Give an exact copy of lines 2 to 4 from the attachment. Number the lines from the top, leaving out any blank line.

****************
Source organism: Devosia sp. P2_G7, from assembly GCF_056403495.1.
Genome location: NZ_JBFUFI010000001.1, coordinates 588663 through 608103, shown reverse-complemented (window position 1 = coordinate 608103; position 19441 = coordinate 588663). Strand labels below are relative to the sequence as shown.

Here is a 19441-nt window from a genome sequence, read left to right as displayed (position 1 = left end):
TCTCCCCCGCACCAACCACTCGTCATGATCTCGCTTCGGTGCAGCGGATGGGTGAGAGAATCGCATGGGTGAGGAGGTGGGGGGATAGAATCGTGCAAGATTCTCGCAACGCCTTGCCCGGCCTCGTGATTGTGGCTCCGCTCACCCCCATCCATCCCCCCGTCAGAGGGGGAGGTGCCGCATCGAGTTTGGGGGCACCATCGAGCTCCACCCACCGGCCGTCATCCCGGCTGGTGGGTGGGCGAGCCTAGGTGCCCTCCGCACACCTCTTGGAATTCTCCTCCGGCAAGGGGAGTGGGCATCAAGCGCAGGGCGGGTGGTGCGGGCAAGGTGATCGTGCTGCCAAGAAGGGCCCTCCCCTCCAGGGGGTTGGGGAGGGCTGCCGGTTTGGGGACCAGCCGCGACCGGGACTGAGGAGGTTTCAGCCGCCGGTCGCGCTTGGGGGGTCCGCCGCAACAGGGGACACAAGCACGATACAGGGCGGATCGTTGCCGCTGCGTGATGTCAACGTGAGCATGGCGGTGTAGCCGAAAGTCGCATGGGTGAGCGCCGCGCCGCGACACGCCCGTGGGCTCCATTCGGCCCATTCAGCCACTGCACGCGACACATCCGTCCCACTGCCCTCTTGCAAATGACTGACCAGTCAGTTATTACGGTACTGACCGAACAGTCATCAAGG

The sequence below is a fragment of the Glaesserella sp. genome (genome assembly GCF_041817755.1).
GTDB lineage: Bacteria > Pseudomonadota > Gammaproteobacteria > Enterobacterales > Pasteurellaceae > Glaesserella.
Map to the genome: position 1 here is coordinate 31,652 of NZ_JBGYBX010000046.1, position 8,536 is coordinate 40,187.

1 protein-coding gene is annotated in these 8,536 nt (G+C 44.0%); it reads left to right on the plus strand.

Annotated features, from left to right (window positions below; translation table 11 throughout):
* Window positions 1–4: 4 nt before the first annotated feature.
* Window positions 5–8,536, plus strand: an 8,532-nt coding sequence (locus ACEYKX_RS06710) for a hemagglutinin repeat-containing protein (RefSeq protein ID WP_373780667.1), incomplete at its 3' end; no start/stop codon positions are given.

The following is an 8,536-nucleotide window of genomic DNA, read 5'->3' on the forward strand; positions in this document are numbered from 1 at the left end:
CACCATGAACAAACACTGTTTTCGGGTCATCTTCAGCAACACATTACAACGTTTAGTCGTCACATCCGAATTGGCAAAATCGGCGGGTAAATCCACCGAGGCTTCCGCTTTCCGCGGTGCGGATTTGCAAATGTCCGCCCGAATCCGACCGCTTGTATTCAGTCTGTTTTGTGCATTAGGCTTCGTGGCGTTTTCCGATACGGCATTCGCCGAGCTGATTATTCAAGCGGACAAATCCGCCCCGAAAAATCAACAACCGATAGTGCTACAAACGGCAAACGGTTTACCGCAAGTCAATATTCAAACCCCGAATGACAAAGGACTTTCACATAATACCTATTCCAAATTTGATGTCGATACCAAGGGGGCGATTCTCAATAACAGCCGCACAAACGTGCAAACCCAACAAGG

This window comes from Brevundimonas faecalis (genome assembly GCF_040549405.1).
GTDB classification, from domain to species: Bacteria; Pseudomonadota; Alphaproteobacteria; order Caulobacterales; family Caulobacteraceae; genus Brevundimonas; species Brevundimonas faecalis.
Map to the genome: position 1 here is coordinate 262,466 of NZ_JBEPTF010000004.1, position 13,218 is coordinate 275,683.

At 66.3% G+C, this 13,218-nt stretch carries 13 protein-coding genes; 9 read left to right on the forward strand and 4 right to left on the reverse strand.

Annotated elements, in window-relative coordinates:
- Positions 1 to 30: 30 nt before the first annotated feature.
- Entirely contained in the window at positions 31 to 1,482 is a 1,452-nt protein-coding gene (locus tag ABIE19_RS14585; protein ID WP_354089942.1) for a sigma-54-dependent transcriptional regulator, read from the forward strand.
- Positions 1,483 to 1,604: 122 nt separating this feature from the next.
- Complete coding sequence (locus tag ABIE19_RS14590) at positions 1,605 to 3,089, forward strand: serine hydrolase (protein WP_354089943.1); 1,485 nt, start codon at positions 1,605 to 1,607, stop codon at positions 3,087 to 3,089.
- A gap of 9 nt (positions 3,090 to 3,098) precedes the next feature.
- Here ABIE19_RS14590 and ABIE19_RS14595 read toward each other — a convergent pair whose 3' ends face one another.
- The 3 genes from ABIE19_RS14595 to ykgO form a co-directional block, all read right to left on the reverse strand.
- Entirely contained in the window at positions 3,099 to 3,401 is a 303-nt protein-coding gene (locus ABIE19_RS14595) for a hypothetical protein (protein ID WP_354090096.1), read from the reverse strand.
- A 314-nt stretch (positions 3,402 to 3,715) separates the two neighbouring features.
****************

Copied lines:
Genome location: NZ_JBFUFI010000001.1, coordinates 588663 through 608103, shown reverse-complemented (window position 1 = coordinate 608103; position 19441 = coordinate 588663). Strand labels below are relative to the sequence as shown.

Here is a 19441-nt window from a genome sequence, read left to right as displayed (position 1 = left end):
TCTCCCCCGCACCAACCACTCGTCATGATCTCGCTTCGGTGCAGCGGATGGGTGAGAGAATCGCATGGGTGAGGAGGTGGGGGGATAGAATCGTGCAAGATTCTCGCAACGCCTTGCCCGGCCTCGTGATTGTGGCTCCGCTCACCCCCATCCATCCCCCCGTCAGAGGGGGAGGTGCCGCATCGAGTTTGGGGGCACCATCGAGCTCCACCCACCGGCCGTCATCCCGGCTGGTGGGTGGGCGAGCCTAGGTGCCCTCCGCACACCTCTTGGAATTCTCCTCCGGCAAGGGGAGTGGGCATCAAGCGCAGGGCGGGTGGTGCGGGCAAGGTGATCGTGCTGCCAAGAAGGGCCCTCCCCTCCAGGGGGTTGGGGAGGGCTGCCGGTTTGGGGACCAGCCGCGACCGGGACTGAGGAGGTTTCAGCCGCCGGTCGCGCTTGGGGGGTCCGCCGCAACAGGGGACACAAGCACGATACAGGGCGGATCGTTGCCGCTGCGTGATGTCAACGTGAGCATGGCGGTGTAGCCGAAAGTCGCATGGGTGAGCGCCGCGCCGCGACACGCCCGTGGGCTCCATTCGGCCCATTCAGCCACTGCACGCGACACATCCGTCCCACTGCCCTCTTGCAAATGACTGACCAGTCAGTTATTACGGTACTGACCGAACAGTCATCAAGG